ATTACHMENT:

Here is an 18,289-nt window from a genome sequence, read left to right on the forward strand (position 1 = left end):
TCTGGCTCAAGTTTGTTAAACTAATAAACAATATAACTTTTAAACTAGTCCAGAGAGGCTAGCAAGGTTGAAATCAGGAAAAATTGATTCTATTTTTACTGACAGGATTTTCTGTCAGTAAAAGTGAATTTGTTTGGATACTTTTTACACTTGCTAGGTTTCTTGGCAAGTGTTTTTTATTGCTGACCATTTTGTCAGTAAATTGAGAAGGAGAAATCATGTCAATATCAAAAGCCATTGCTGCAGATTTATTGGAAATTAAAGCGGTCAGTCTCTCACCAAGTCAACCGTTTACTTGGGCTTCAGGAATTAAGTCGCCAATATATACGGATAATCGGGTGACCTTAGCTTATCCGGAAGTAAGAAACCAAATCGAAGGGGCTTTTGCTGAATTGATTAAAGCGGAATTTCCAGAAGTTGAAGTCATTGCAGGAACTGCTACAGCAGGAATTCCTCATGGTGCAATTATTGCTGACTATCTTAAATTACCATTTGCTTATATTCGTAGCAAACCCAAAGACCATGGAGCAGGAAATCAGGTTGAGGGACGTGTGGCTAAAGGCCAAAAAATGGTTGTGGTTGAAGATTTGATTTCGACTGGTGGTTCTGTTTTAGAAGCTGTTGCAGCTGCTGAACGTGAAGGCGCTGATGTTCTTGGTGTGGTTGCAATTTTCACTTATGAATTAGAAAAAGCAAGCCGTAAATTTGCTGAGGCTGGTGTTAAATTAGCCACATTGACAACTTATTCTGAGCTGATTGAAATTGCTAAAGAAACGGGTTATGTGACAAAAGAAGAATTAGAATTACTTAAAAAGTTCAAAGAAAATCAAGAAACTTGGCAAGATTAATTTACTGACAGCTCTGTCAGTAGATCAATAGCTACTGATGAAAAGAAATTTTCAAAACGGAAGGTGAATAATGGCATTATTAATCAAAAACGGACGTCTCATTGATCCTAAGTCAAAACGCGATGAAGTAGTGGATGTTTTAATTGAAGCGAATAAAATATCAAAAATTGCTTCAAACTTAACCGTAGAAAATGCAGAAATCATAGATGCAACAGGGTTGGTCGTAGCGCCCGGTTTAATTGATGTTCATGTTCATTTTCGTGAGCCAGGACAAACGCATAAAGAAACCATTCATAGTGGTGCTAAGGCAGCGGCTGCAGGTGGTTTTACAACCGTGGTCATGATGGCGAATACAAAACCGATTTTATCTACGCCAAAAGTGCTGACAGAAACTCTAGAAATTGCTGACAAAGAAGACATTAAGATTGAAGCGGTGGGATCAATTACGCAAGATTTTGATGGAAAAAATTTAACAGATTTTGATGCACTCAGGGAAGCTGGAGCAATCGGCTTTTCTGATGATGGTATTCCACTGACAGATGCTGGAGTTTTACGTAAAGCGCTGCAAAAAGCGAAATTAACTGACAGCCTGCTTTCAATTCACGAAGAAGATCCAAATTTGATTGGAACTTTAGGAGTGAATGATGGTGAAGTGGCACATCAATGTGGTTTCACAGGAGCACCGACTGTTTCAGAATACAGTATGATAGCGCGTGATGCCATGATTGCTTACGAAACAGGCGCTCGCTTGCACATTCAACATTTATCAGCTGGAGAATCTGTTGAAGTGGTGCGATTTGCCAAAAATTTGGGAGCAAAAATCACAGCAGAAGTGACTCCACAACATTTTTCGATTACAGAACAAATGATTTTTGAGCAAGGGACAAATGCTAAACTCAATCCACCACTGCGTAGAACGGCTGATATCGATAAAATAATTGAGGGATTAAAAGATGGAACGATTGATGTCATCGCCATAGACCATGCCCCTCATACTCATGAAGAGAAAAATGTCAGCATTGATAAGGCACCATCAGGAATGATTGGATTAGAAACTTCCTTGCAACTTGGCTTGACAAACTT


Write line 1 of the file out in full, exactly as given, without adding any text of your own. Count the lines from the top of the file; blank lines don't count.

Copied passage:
Here is an 18,289-nt window from a genome sequence, read left to right on the forward strand (position 1 = left end):